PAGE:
I used to work in a grocery store. I used to bag groceries. Consequently, I CARE about how groceries are bagged. When I see superior bagging techniques I applaud them, and put them into use if I ever have cause to bag my own groceries. Laying a half-gallon milk carton sideways in the bottom of a bag, for example. This, in my opinion, brilliant, even though I didn't think of it myself. Also, even though individual eggs are delicate, egg cartons do a good job of protecting them. Putting them at the top of the bag just increases the risk they will fall out and break. They're safer at the bottom, as long as you're not putting something extra heavy, like several large cans of tomatoes, on top of them.

The downside, of course, is that incompetent bagging irritates me. And here is the one that tops the charts for me, aggravation-wise. It is the bagger who should be able to clearly see that all the groceries are not going to fit into one bag, but still continues to fill up the first bag as full as they can, then opens up another full-size bag into which they delicately place a carton of eggs and a bag of frozen peas. And then I'm supposed to walk out into the night with these wildly imbalanced bags. It's hard on me figuring out how to carry them properly, and then the overloaded one is virtually guaranteed to tip over in the car.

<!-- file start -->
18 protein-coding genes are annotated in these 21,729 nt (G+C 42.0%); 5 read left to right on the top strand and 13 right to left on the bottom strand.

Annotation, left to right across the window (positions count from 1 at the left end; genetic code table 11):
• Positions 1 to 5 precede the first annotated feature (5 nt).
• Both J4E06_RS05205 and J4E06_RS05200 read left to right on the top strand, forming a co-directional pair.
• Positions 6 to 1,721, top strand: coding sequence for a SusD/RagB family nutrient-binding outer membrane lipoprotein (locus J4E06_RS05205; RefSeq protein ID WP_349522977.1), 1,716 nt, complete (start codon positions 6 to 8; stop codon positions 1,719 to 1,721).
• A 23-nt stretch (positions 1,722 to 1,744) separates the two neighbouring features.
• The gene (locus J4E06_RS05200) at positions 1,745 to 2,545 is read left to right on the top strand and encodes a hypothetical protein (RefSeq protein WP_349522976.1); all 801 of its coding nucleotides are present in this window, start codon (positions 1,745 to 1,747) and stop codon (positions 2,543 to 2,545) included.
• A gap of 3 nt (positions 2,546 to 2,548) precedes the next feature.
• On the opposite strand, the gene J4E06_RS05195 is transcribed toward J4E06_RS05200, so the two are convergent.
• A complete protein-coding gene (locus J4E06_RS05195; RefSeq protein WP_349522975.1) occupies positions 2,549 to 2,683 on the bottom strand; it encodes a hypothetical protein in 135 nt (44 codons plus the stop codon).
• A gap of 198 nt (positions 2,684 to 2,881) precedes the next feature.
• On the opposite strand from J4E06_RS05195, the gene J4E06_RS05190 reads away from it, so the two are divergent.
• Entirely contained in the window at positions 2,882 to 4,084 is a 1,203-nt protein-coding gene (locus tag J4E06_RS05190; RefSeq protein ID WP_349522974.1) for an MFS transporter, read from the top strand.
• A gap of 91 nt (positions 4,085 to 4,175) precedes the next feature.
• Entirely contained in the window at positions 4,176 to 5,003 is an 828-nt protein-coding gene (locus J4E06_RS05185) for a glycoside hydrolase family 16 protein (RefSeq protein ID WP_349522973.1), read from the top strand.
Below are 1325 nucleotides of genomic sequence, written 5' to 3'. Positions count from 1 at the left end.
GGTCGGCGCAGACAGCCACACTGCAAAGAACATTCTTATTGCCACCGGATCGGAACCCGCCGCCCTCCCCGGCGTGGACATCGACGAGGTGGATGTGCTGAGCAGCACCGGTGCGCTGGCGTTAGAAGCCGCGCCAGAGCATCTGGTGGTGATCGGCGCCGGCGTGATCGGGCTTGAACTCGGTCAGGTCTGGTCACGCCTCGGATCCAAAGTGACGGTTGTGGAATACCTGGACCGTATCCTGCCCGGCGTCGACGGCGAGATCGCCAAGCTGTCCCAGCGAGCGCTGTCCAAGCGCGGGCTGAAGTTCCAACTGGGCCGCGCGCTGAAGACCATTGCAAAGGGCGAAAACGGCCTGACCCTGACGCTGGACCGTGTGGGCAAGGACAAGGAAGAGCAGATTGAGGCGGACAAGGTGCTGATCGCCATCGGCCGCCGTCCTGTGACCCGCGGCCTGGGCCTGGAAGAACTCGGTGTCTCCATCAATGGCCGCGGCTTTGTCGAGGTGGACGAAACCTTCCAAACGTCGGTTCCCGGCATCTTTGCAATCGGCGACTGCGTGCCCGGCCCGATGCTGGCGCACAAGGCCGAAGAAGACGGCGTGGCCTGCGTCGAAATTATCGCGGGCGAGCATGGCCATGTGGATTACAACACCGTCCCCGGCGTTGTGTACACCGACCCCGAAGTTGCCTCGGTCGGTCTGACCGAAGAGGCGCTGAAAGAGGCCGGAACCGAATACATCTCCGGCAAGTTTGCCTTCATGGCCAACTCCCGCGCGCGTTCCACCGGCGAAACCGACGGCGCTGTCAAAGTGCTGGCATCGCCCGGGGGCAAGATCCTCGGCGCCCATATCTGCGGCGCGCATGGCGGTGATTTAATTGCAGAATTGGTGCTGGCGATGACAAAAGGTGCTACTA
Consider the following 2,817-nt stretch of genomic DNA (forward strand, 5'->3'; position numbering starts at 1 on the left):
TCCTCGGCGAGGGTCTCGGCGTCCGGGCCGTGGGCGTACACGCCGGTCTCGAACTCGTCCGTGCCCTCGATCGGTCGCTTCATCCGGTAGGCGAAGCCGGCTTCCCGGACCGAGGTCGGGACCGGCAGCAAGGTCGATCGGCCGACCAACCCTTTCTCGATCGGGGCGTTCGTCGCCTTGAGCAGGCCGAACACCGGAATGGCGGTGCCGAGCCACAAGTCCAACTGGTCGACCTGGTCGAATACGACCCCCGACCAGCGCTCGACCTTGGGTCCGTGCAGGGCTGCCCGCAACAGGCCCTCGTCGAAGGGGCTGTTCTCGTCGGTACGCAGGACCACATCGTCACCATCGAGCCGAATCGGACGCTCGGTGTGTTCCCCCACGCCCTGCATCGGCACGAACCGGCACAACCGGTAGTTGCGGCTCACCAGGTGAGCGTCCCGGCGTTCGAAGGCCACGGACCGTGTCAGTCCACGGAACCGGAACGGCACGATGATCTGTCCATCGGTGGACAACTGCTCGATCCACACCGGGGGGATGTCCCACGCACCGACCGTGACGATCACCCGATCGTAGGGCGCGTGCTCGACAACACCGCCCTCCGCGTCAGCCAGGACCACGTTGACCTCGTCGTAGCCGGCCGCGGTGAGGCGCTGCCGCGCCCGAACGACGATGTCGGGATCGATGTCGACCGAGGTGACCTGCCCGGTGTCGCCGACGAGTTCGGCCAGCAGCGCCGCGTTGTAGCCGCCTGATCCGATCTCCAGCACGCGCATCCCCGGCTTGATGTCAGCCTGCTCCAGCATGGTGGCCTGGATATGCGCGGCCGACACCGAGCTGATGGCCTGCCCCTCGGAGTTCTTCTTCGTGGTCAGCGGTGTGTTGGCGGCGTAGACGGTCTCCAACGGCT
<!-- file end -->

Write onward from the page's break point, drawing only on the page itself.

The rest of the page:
When this happened tonight, I asked the bagger to please balance out the bags a little. Judging by the look he gave me, my voice was a little sharper than I intended it to be. I tried to make up for it by thanking him again as nicely as I could, but the damage was done.

I also don't like the people at Safeway whose idea of bagging is one item per double plastic bag (sloppy, inefficient, and lazy, or so it seems to me). Fortunately I don't shop there enough to make an issue out of it.

Wednesday, January 07, 2009

Drowning my sorrows in Dickens

I am not happy about the state of our book club. No, I am not happy at all. So I am turning to my old standby, English literature; to be precise, The Old Curiosity Shop, by Dickens.

I chose this book because it is mentioned in Little Women, and to my surprise it is, in many ways, a hoot. The overarching plot, of a young girl whose life is ruined by her gambling grandfather, is rife with pathos, but for all that, this book is really funny. I never really thought of Dickens in this light before.

There are many interesting characters, some unremittingly vile, some more complex, and some, or course, as good as the day is long. The introduction seems to imply that the heroine, little Nell, is on the insipid side, but I am having none of that. She reminds me of Maya, actually, in the excessive sweetness of her nature and her desire to protect and serve others, as well as her vivid imagination that makes her more anxious sometimes than perhaps she needs to be.